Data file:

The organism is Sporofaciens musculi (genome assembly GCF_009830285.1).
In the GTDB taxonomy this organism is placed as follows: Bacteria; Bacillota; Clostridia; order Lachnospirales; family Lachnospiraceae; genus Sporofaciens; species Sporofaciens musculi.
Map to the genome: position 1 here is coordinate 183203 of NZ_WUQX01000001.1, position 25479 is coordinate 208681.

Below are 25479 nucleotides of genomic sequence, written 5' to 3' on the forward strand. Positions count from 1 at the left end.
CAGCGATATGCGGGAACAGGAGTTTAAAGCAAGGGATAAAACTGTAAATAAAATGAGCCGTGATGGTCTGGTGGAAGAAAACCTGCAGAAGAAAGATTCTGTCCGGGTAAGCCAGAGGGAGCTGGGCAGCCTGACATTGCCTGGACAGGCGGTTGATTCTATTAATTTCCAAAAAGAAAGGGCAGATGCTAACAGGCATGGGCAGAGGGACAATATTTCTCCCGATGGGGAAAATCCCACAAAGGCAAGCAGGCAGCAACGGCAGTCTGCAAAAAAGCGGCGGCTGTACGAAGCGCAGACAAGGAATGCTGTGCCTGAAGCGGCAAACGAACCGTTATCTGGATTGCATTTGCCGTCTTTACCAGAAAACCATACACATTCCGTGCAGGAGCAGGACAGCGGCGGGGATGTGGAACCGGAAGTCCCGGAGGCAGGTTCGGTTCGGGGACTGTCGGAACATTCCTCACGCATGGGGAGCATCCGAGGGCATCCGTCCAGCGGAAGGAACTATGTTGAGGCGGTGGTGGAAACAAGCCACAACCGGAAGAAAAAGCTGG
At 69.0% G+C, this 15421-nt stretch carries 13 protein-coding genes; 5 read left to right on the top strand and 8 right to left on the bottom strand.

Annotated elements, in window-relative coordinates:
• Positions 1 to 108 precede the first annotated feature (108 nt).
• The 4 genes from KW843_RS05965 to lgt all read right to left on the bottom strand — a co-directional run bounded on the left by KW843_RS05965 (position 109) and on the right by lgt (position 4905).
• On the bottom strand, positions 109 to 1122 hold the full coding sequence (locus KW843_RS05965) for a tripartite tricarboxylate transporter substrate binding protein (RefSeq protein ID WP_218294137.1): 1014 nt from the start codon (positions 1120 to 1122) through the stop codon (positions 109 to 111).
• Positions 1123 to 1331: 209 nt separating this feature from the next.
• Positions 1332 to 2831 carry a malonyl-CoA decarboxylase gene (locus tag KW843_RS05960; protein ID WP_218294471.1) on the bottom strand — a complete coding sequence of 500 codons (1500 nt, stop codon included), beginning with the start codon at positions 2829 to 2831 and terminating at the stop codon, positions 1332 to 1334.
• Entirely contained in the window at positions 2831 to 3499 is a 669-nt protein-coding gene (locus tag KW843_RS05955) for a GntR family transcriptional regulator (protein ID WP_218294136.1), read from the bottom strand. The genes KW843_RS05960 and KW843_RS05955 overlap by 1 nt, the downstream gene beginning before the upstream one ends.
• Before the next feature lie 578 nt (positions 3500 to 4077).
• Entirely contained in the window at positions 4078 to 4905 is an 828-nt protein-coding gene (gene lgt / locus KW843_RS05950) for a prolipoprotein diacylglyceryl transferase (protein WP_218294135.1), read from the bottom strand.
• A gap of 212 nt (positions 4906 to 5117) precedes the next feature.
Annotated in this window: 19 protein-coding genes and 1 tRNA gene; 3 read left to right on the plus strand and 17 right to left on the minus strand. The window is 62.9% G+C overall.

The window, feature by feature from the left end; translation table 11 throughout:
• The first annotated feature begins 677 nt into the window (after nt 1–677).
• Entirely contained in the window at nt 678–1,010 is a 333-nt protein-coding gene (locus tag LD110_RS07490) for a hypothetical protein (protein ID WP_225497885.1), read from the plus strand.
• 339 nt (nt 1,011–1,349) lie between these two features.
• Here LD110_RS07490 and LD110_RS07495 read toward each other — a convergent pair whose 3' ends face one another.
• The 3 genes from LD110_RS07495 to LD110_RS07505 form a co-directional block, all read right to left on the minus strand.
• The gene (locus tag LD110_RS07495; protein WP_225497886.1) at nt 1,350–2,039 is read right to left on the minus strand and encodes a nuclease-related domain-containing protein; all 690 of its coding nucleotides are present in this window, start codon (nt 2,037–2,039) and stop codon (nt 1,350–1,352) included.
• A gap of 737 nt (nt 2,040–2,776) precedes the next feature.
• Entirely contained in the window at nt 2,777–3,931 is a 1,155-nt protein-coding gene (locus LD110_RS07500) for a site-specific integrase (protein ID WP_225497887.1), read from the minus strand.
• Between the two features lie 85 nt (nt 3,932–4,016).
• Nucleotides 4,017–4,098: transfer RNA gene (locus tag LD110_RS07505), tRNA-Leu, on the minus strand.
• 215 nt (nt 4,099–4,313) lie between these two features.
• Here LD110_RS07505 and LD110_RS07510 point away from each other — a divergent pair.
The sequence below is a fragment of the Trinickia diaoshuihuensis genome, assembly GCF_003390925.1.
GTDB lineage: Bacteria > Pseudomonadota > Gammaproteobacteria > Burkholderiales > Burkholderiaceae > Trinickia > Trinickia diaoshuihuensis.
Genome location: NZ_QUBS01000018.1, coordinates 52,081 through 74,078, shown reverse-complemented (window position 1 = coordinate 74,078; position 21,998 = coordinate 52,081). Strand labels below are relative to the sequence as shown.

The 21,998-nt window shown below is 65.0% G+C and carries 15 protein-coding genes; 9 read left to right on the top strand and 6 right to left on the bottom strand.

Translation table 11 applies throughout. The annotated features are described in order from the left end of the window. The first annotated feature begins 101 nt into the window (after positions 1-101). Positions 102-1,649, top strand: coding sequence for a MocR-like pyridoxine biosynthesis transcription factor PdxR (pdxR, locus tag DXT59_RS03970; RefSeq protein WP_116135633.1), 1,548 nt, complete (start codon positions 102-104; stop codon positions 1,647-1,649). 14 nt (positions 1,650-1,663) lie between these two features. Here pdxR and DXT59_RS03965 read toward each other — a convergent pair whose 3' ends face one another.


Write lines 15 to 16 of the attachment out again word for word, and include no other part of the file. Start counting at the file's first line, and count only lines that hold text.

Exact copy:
• Entirely contained in the window at positions 4078 to 4905 is an 828-nt protein-coding gene (gene lgt / locus KW843_RS05950) for a prolipoprotein diacylglyceryl transferase (protein WP_218294135.1), read from the bottom strand.
• A gap of 212 nt (positions 4906 to 5117) precedes the next feature.